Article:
Apple (NAS: AAPL) is about to unleash the next iPhone on a not-so-unsuspecting world. The iPhone 5 has already been leaked, dissected, and hyped in the grand iPhone tradition, so we pretty much know what to expect: This one will be bigger than the iPhone 4S, probably equipped with a faster processor, and almost certainly upgraded to a faster network standard. The near-field communication chip for electronic payments once looked like a lock but now appears to be vaporware. Oh, well.
The thing is, none of these features would stand out all that much from the competition. This is the year for a radical change -- the "tock" to the 4S model's "tick." If Tim Cook wants to present "one more thing" to get consumers seriously excited about the new phone, well, what are his options?
My wish list
Here are four things that today's best smartphones can't quite do yet, and which could strap a jet pack to the first otherwise ordinary phone that ships with these features. In no particular order:
Touchscreens are so 2010, and voice commands were last year's news. Isn't it time to manipulate holograms or projections like Tom Cruise in Minority Report, or at least bring Microsoft's (NAS: MSFT) Xbox Kinect technology to smartphones? Track my fingertips in open space, track my eye movements, reach into my brain to read my thoughts -- either way, smartphones could use another paradigm shift.
We'd need better display technology to go with the new input methods. Microvision (NAS: MVIS) and others served up usable phone-sized projectors years ago. Holographic displays can't be far behind. Universal Display (NAS: PANL) works on rollable, flexible, and transparent display formats under government contracts -- the military always gets the coolest gear first! We consumers just don't know yet how much we'll love a break from cold, inflexible glass panes.
Here's an easy one: Microsoft and Nokia (NYS: NOK) have already worked up a wireless charging design, to be featured in Nokia handsets this fall. And let's be honest -- this change is long overdue. My electric toothbrush nailed this inductive charging trick 10 years ago.
All these amazing features will surely require a monster battery -- or some new ideas in power management. Why doesn't your regular old LCD screen double as a solar-powered charger? That technology has been around since 2007, at least. There's no reason your phone couldn't get a power boost every time you do the Macarena, like that wristwatch you haven't worn since 2005. I'm not saying these solutions would keep your phone fully charged at all times, but every second of stretched battery time helps.
This is not just a wish list for the iPhone 5 or 6. These killer features could provide a fresh shot of growth vitamins to Apple's archrival Samsung as well, not to mention what they could do for the failing turnaround stories of Nokia and Research In Motion (NAS: RIMM) . Nokia's Windows-based Hail Mary play could turn into an Immaculate Reception if the new charging feature is married to an otherwise respectable product. Imagine the long-heralded BlackBerry 10 software paired with gesture-based control and a high-quality projector. Wonders never cease, right?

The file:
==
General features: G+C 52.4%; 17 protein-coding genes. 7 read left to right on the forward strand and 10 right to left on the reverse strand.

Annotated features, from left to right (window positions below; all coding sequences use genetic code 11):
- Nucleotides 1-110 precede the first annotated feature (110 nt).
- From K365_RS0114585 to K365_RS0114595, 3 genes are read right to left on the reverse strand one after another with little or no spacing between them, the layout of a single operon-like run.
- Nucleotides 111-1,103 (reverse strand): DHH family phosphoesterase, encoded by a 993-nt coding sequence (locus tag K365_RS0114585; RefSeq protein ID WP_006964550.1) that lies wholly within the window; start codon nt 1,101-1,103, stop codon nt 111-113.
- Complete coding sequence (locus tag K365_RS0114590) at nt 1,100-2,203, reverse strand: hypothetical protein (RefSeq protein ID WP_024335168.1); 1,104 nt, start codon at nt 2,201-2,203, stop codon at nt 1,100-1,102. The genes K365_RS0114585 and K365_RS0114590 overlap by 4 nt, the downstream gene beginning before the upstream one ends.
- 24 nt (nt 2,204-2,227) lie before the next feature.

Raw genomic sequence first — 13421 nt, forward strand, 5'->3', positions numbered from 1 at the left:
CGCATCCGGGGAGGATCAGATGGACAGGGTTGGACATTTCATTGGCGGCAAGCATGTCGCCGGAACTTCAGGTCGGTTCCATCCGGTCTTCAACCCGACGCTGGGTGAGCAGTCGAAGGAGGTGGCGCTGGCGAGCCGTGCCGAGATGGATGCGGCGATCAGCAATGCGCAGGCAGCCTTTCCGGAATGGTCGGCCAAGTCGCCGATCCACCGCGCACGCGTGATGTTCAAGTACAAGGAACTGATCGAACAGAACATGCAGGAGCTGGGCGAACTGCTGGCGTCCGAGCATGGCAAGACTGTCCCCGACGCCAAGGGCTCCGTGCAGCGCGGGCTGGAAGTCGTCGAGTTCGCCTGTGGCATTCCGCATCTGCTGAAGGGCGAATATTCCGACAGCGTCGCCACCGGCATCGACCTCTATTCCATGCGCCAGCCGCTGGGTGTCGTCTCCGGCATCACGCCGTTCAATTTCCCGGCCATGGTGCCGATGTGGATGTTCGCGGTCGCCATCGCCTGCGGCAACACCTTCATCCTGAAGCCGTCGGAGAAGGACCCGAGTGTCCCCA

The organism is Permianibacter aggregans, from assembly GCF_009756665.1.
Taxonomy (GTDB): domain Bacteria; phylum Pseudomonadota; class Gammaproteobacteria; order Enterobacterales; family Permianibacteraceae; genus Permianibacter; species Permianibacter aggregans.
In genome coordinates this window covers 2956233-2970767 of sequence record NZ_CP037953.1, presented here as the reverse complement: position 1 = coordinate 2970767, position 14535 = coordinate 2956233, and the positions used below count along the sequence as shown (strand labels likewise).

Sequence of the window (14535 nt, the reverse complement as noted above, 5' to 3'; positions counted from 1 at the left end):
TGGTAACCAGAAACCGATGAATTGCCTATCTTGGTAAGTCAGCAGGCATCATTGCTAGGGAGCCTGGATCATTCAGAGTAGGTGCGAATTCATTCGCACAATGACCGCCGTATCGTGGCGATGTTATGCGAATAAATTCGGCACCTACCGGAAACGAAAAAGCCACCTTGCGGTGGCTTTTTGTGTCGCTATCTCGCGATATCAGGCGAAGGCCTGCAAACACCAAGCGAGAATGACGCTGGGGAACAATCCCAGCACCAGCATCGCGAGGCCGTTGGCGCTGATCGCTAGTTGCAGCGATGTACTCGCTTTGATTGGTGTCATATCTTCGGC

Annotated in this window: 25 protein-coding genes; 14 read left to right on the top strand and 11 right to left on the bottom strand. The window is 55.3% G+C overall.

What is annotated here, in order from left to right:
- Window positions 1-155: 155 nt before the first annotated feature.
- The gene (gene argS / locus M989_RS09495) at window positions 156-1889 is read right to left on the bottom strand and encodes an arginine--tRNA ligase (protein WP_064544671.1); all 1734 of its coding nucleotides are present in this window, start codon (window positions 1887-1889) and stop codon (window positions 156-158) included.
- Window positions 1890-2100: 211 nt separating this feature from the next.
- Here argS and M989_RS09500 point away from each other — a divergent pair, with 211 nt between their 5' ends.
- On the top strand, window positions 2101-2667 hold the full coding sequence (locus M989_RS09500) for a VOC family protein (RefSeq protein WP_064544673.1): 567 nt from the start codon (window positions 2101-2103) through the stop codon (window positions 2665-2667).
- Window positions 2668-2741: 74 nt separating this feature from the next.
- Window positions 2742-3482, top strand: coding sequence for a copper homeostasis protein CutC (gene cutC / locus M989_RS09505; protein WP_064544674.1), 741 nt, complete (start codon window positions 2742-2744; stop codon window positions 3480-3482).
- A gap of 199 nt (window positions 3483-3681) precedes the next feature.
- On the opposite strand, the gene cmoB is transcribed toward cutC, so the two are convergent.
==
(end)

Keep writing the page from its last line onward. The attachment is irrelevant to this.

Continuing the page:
Or maybe they do cease after all. Some of these features may never see the light of day, and Apple is very likely to be first out of the gate on a couple of others. Cupertino doesn't just wait around for others to make the first move. That's one reason the Fool's top analysts took the time to compile a premium report on Apple. For less than $10, you get a deep dive into Apple's current challenges and opportunities -- including a full year of timely updates as the company continues to write history. Get started.
The article What's the Next Smartphone Killer Feature? originally appeared on Fool.com.
Fool contributorAnders Bylundowns shares in Universal Display but holds no other position in any of the companies mentioned. Check outAnders' holdings and bio, or follow him onTwitterandGoogle+. The Motley Fool owns shares of Apple, Universal Display, and Microsoft.Motley Fool newsletter serviceshave recommended buying shares of Apple, Microsoft, and Universal Display, creating a synthetic covered call position in Microsoft, and creating a bull call spread position in Apple. We Fools don't all hold the same opinion, but we all believe that considering a diverse range of insights makes us better investors. Try any of our Foolish newsletter servicesfree for 30 days. The Motley Fool has adisclosure policy.
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